Understanding Impermanent Loss and How to Prevent It in Crypto Trading
The concept of impermanent loss is not hard, even for someone entirely new to the crypto market. Merely dissecting the phrase, one can understand it to mean a loss that is not permanent. However, there is more to what impermanent loss means in the crypto sense of things beyond the obvious grammatical translation.
That said, let’s delve into the topic by first describing the underlying concept of impermanent loss in the crypto market.
Understanding Impermanent Loss
In addition to what was described earlier, an impermanent loss is used to describe the noticeable changes in liquidity investment from the point of deposit and withdrawal.
Notably, this type of price difference is negative and usually happens when the value (i.e. price) of a token deposited in a liquidity pool declines from the amount it was at the time of deposit. More so, the larger the change or difference in token value, the bigger the trader’s exposure to impermanent loss.
That said, although the term impermanent loss is a term used across all financial markets, it is also used in the crypto market and most commonly used among DeFi traders, particularly those involved in yield farming.
The reason why impermanent loss is common among yield farmers is that they are mostly required to either stake or invest in a reserved liquidity pool (LP), an attribute that is peculiar to a special kind of crypto market known as an automated market maker (AMM).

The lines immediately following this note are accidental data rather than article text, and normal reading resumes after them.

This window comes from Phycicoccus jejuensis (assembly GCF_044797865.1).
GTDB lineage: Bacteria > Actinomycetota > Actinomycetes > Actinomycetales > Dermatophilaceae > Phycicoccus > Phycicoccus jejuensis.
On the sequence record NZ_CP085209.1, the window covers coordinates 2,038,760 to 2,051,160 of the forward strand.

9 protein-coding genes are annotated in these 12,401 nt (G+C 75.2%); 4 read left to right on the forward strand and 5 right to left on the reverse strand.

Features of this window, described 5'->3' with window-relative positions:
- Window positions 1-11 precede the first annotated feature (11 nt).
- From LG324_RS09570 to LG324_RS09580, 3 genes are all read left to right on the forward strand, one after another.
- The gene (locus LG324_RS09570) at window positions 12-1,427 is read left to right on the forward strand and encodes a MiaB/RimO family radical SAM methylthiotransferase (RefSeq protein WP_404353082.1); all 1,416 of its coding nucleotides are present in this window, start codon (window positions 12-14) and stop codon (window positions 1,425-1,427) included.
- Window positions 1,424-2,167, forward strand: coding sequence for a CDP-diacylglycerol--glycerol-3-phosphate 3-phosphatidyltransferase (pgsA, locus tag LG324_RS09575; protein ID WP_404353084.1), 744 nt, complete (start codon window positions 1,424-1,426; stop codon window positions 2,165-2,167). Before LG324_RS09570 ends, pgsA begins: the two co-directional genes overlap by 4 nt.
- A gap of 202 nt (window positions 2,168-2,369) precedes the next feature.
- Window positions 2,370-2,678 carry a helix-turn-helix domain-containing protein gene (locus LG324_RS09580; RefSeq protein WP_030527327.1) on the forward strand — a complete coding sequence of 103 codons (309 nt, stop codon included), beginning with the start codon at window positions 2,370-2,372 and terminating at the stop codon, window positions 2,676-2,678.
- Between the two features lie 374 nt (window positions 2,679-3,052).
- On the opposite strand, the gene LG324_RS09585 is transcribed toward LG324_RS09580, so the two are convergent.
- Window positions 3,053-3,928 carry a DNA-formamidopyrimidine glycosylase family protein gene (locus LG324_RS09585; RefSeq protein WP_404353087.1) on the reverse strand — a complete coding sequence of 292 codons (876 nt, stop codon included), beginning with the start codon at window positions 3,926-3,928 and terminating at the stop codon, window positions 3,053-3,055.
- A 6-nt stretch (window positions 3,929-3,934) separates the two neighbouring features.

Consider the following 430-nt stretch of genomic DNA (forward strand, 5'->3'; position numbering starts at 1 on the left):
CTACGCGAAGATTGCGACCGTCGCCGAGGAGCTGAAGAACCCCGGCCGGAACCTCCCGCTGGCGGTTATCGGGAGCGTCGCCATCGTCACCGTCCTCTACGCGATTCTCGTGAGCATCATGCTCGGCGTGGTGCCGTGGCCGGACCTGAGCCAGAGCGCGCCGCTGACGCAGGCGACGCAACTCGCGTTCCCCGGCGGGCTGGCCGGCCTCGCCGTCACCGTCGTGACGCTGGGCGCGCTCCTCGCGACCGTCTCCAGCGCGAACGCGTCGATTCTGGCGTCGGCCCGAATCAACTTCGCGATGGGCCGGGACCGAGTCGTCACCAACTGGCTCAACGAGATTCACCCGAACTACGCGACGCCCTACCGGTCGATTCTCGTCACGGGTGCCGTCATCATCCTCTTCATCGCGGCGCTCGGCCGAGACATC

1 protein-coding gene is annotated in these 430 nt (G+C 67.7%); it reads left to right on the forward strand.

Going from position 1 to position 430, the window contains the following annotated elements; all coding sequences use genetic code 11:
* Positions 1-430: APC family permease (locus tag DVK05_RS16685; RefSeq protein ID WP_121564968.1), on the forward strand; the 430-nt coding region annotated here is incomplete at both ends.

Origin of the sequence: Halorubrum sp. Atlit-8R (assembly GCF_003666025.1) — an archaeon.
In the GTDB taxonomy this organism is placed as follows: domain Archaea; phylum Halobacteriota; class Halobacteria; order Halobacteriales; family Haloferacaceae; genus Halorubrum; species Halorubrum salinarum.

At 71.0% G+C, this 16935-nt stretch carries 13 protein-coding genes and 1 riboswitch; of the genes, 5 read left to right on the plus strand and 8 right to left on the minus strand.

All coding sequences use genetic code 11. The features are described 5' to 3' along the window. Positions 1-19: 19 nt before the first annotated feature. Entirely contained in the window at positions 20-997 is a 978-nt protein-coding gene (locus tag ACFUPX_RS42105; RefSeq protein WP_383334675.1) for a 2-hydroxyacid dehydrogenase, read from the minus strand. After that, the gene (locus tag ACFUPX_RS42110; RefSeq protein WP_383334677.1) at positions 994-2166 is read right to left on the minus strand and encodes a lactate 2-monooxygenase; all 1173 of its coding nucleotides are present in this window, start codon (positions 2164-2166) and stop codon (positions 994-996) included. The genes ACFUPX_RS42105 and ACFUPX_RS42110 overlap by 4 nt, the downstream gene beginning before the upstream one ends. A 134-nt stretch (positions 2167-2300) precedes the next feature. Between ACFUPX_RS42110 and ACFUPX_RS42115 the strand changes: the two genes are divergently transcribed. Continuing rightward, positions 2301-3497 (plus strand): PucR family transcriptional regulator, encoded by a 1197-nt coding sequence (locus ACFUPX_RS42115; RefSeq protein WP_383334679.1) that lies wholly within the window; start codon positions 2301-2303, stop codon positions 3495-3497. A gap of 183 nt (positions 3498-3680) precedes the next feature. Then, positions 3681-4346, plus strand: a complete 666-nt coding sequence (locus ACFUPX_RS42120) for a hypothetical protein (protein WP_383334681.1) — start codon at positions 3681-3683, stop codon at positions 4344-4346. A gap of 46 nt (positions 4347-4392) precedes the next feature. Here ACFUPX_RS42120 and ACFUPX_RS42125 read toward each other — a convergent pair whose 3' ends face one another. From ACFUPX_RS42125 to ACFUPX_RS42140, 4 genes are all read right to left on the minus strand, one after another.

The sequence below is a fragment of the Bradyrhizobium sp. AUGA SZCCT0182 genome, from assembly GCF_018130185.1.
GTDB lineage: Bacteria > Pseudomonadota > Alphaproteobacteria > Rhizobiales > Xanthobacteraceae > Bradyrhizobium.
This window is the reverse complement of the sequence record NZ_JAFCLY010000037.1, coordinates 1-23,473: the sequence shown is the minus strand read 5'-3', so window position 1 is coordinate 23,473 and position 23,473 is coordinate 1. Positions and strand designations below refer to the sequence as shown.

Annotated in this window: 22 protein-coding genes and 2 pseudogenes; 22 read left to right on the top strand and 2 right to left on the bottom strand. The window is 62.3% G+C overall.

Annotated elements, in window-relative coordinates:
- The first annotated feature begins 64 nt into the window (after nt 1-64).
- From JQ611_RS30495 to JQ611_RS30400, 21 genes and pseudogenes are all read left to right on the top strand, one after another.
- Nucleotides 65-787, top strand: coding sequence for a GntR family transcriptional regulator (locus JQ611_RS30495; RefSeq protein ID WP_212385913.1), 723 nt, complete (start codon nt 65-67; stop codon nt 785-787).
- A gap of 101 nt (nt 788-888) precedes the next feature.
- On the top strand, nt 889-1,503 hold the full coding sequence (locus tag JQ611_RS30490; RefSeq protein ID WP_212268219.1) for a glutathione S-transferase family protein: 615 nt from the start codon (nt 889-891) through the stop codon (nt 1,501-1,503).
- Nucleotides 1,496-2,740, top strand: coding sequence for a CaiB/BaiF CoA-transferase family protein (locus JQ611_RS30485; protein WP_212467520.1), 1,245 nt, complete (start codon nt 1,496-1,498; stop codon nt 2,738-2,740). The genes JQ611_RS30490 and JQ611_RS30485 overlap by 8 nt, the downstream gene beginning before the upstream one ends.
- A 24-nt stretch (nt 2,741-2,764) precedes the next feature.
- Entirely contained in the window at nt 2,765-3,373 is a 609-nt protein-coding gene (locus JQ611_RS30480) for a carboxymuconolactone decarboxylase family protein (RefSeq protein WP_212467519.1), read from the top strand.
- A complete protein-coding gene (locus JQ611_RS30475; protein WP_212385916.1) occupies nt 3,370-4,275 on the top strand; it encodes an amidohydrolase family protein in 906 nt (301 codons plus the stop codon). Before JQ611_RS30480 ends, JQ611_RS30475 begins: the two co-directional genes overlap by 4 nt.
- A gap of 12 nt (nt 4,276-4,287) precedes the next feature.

Although it can be highly profitable, providing liquidity to an LP also comes with great risk exposure, one of which includes impermanent losses, thus the need to understand the underlying concept. But first, what’s the relationship between impermanent loss and the automated market maker?
To begin with, Market Makers (regardless of the financial market) are generally responsible for injecting liquidity into a specific market and maintaining this position throughout a trading period, which could be an hour, day, week, month, and in some cases, a year or more.
In this context, a Market Maker is responsible for injecting liquidity into a DeFi protocol’s liquidity reserve where other traders (i.e. borrowers) can take loans, trade with it, and subsequently return alongside a prespecified interest.
While anybody can contribute to the funding of this liquidity reserve (or LP), interested investors instantly become market makers and are rewarded with the commission from trading fees as well as an expected annual percentage yield (APY) at the conclusion of each investment period.